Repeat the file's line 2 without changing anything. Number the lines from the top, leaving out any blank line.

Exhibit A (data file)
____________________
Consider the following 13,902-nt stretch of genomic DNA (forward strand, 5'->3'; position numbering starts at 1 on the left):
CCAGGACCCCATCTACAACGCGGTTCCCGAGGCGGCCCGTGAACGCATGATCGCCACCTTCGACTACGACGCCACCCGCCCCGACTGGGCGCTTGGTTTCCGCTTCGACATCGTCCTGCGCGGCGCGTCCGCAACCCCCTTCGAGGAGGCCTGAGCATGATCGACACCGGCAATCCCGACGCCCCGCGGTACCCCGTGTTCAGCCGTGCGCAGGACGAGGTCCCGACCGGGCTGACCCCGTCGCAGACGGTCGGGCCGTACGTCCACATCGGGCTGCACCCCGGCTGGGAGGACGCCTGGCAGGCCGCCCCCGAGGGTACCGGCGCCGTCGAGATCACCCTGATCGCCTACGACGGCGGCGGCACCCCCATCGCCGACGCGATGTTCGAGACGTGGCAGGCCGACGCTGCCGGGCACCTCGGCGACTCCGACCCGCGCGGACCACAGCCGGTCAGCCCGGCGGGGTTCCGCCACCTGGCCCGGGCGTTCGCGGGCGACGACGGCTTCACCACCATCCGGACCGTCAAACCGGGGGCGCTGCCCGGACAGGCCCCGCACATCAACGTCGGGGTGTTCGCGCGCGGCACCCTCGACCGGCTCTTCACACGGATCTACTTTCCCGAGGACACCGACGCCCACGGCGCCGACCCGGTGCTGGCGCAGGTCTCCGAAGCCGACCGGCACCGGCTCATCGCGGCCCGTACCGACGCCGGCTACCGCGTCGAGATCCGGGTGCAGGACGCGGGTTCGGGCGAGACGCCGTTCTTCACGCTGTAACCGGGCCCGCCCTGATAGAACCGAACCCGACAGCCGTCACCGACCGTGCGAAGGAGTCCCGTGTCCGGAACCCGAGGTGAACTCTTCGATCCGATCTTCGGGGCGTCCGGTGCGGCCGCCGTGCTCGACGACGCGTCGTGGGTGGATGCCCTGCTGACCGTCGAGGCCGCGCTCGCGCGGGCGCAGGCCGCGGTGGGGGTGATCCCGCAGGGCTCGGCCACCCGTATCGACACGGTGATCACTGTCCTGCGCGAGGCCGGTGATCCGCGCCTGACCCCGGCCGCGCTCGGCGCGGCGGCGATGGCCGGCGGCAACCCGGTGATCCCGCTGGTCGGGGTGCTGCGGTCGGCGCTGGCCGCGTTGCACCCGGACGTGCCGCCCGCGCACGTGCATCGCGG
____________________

CCAGGACCCCATCTACAACGCGGTTCCCGAGGCGGCCCGTGAACGCATGATCGCCACCTTCGACTACGACGCCACCCGCCCCGACTGGGCGCTTGGTTTCCGCTTCGACATCGTCCTGCGCGGCGCGTCCGCAACCCCCTTCGAGGAGGCCTGAGCATGATCGACACCGGCAATCCCGACGCCCCGCGGTACCCCGTGTTCAGCCGTGCGCAGGACGAGGTCCCGACCGGGCTGACCCCGTCGCAGACGGTCGGGCCGTACGTCCACATCGGGCTGCACCCCGGCTGGGAGGACGCCTGGCAGGCCGCCCCCGAGGGTACCGGCGCCGTCGAGATCACCCTGATCGCCTACGACGGCGGCGGCACCCCCATCGCCGACGCGATGTTCGAGACGTGGCAGGCCGACGCTGCCGGGCACCTCGGCGACTCCGACCCGCGCGGACCACAGCCGGTCAGCCCGGCGGGGTTCCGCCACCTGGCCCGGGCGTTCGCGGGCGACGACGGCTTCACCACCATCCGGACCGTCAAACCGGGGGCGCTGCCCGGACAGGCCCCGCACATCAACGTCGGGGTGTTCGCGCGCGGCACCCTCGACCGGCTCTTCACACGGATCTACTTTCCCGAGGACACCGACGCCCACGGCGCCGACCCGGTGCTGGCGCAGGTCTCCGAAGCCGACCGGCACCGGCTCATCGCGGCCCGTACCGACGCCGGCTACCGCGTCGAGATCCGGGTGCAGGACGCGGGTTCGGGCGAGACGCCGTTCTTCACGCTGTAACCGGGCCCGCCCTGATAGAACCGAACCCGACAGCCGTCACCGACCGTGCGAAGGAGTCCCGTGTCCGGAACCCGAGGTGAACTCTTCGATCCGATCTTCGGGGCGTCCGGTGCGGCCGCCGTGCTCGACGACGCGTCGTGGGTGGATGCCCTGCTGACCGTCGAGGCCGCGCTCGCGCGGGCGCAGGCCGCGGTGGGGGTGATCCCGCAGGGCTCGGCCACCCGTATCGACACGGTGATCACTGTCCTGCGCGAGGCCGGTGATCCGCGCCTGACCCCGGCCGCGCTCGGCGCGGCGGCGATGGCCGGCGGCAACCCGGTGATCCCGCTGGTCGGGGTGCTGCGGTCGGCGCTGGCCGCGTTGCACCCGGACGTGCCGCCCGCGCACGTGCATCGCGG